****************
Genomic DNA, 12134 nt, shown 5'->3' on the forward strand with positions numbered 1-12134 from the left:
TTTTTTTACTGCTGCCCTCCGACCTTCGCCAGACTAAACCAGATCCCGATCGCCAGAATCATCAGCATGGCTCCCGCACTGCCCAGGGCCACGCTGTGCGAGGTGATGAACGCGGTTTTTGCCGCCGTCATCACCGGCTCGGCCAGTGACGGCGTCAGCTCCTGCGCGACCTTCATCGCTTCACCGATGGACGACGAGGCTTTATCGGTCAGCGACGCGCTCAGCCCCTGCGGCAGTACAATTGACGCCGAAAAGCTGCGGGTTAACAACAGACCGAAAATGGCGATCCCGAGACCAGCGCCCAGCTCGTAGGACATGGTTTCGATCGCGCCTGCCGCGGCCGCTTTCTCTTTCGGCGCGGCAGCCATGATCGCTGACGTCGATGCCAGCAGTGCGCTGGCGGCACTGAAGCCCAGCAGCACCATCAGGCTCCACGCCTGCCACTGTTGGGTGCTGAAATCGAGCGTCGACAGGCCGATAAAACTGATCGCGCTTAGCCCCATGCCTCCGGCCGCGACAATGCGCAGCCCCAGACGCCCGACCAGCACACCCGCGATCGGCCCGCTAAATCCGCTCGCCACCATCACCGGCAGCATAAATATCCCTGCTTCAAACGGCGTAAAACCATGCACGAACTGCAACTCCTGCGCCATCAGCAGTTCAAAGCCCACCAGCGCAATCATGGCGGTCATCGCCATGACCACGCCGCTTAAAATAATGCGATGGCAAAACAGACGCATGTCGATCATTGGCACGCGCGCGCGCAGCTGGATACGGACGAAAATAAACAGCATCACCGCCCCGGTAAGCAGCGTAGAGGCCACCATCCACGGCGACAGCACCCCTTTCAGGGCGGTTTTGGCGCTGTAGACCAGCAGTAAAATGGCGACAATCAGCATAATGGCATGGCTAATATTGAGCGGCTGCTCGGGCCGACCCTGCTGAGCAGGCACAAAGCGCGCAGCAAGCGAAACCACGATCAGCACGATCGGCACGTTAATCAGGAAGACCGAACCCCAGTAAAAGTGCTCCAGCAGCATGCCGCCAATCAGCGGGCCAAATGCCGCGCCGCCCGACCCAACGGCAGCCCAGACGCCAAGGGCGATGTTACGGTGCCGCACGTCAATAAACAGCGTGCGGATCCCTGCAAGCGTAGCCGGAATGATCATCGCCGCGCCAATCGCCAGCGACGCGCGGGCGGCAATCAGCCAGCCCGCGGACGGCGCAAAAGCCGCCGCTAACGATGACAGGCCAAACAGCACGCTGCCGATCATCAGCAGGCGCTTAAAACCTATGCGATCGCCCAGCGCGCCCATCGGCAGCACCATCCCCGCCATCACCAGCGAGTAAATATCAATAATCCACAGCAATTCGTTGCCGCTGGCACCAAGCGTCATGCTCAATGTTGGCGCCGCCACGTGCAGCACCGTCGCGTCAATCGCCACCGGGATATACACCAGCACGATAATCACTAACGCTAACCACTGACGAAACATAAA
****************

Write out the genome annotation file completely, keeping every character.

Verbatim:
Genomic DNA, 12134 nt, shown 5'->3' on the forward strand with positions numbered 1-12134 from the left:
TTTTTTTACTGCTGCCCTCCGACCTTCGCCAGACTAAACCAGATCCCGATCGCCAGAATCATCAGCATGGCTCCCGCACTGCCCAGGGCCACGCTGTGCGAGGTGATGAACGCGGTTTTTGCCGCCGTCATCACCGGCTCGGCCAGTGACGGCGTCAGCTCCTGCGCGACCTTCATCGCTTCACCGATGGACGACGAGGCTTTATCGGTCAGCGACGCGCTCAGCCCCTGCGGCAGTACAATTGACGCCGAAAAGCTGCGGGTTAACAACAGACCGAAAATGGCGATCCCGAGACCAGCGCCCAGCTCGTAGGACATGGTTTCGATCGCGCCTGCCGCGGCCGCTTTCTCTTTCGGCGCGGCAGCCATGATCGCTGACGTCGATGCCAGCAGTGCGCTGGCGGCACTGAAGCCCAGCAGCACCATCAGGCTCCACGCCTGCCACTGTTGGGTGCTGAAATCGAGCGTCGACAGGCCGATAAAACTGATCGCGCTTAGCCCCATGCCTCCGGCCGCGACAATGCGCAGCCCCAGACGCCCGACCAGCACACCCGCGATCGGCCCGCTAAATCCGCTCGCCACCATCACCGGCAGCATAAATATCCCTGCTTCAAACGGCGTAAAACCATGCACGAACTGCAACTCCTGCGCCATCAGCAGTTCAAAGCCCACCAGCGCAATCATGGCGGTCATCGCCATGACCACGCCGCTTAAAATAATGCGATGGCAAAACAGACGCATGTCGATCATTGGCACGCGCGCGCGCAGCTGGATACGGACGAAAATAAACAGCATCACCGCCCCGGTAAGCAGCGTAGAGGCCACCATCCACGGCGACAGCACCCCTTTCAGGGCGGTTTTGGCGCTGTAGACCAGCAGTAAAATGGCGACAATCAGCATAATGGCATGGCTAATATTGAGCGGCTGCTCGGGCCGACCCTGCTGAGCAGGCACAAAGCGCGCAGCAAGCGAAACCACGATCAGCACGATCGGCACGTTAATCAGGAAGACCGAACCCCAGTAAAAGTGCTCCAGCAGCATGCCGCCAATCAGCGGGCCAAATGCCGCGCCGCCCGACCCAACGGCAGCCCAGACGCCAAGGGCGATGTTACGGTGCCGCACGTCAATAAACAGCGTGCGGATCCCTGCAAGCGTAGCCGGAATGATCATCGCCGCGCCAATCGCCAGCGACGCGCGGGCGGCAATCAGCCAGCCCGCGGACGGCGCAAAAGCCGCCGCTAACGATGACAGGCCAAACAGCACGCTGCCGATCATCAGCAGGCGCTTAAAACCTATGCGATCGCCCAGCGCGCCCATCGGCAGCACCATCCCCGCCATCACCAGCGAGTAAATATCAATAATCCACAGCAATTCGTTGCCGCTGGCACCAAGCGTCATGCTCAATGTTGGCGCCGCCACGTGCAGCACCGTCGCGTCAATCGCCACCGGGATATACACCAGCACGATAATCACTAACGCTAACCACTGACGAAACATAAA